AIRS Team Leader and more, Moustafa T. Chahine

AIRS Team Leader and more, Moustafa T. Chahine

In a career spanning five decades, Moustafa Chahine's work in the field of atmospheric science has helped forward our understanding of Earth's atmosphere and its processes. From studying the clouds of Venus to spearheading the successful Atmospheric Infrared Sounder, Chahine continues to guide discovery and search for answers to some of the most difficult questions in climate science.

It was 1957, the era of Sputnik, and Moustafa Chahine, or "Mous" as he came to be known by his colleagues while working on his Ph.D. at U.C. Berkeley, saw a picture of JPL Director William Pickering, Wernher von Braun, and Iowa professor Jim Van Allen, standing shoulder-to-shoulder triumphantly holding over their heads a model of the Explorer 1 satellite they had just launched into space. "It was fantastic," Chahine recalls, and the moment crystallized his own decision to work in the space program.

From fluid flow to remote sensing

Invited to work at JPL in 1960, Chahine began his career studying shockwaves to attack problems associated with the reentry of a space capsule to Earth. But with the Lab redirecting much of its resources to the ambitious Voyager project, Chahine was faced with the decision to either leave and continue his research elsewhere or stay and change his field of interest. Chahine stayed, and chose to re-focus his efforts on a challenge that shared a common component that dovetailed with his previous research. That common component was Earth's atmosphere, and the challenge involved the interpretation of radiation, or lightwaves at many wavelengths, emitted from an atmosphere as measured by a satellite. This exploration would lead him to develop a method for retrieving temperature profiles to study Earth and other planets. His first application was to study the cloudy atmosphere of Venus. In the meantime, the science of weather prediction was evolving, and an intersection between Chahine's work and the work being done to create global data sets of Earth's atmosphere would become inevitable.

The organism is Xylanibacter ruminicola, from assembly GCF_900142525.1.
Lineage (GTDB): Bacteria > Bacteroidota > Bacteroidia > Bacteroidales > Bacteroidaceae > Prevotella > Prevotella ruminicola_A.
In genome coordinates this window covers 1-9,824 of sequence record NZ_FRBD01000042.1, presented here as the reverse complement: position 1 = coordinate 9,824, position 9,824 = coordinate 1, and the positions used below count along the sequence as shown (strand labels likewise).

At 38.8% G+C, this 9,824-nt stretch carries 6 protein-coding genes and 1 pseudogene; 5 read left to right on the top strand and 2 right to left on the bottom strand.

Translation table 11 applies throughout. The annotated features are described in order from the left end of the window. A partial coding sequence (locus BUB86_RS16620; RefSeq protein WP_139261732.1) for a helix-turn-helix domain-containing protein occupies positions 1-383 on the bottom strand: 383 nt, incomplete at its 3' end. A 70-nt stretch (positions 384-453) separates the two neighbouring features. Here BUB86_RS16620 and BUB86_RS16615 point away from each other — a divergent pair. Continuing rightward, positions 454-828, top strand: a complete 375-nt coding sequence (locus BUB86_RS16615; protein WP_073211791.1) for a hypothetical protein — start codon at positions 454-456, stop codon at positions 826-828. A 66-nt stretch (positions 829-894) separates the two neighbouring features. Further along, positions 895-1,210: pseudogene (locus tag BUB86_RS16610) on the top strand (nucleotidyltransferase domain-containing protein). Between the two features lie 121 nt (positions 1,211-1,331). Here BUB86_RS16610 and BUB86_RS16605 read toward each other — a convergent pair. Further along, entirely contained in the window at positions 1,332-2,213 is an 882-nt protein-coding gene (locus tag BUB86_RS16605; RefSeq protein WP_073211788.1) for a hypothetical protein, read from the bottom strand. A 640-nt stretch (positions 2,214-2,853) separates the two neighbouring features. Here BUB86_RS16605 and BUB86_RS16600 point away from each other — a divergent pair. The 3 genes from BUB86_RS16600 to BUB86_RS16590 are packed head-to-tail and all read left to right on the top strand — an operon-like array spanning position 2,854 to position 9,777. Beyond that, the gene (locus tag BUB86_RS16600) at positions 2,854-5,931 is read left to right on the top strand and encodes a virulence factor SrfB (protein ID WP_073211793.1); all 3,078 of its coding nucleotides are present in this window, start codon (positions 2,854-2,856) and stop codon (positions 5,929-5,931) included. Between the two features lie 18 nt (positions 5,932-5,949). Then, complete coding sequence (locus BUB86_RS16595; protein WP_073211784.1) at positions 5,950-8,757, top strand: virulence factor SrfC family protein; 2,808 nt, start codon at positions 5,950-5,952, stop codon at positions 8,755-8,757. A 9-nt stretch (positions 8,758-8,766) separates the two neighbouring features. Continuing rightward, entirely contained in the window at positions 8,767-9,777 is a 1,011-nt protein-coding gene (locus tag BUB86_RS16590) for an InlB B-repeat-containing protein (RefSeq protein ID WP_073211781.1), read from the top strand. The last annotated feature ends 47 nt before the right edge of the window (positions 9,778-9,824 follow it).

A history of weather forecasting

The motivation for temperature sounding from space came from the development of numerical weather prediction during the 1950s. MIT meteorology professor Jule Charney,who in the mid-1950s first demonstrated that a computer could predict the weather, believed the only information needed was accurate vertical temperature profiles of the atmosphere. The forecast model could then use the information in the profiles to infer wind velocity and predict the movement of fronts. Charney, however, had a problem. There wasn't enough data to feed a global model. Temperature profiles were routinely gathered by the Weather Bureau from balloons but only over land, and lots of interesting weather happened over the oceans. To compound the problem, only the relatively wealthy Northern Hemisphere countries operated balloon networks and shared the data.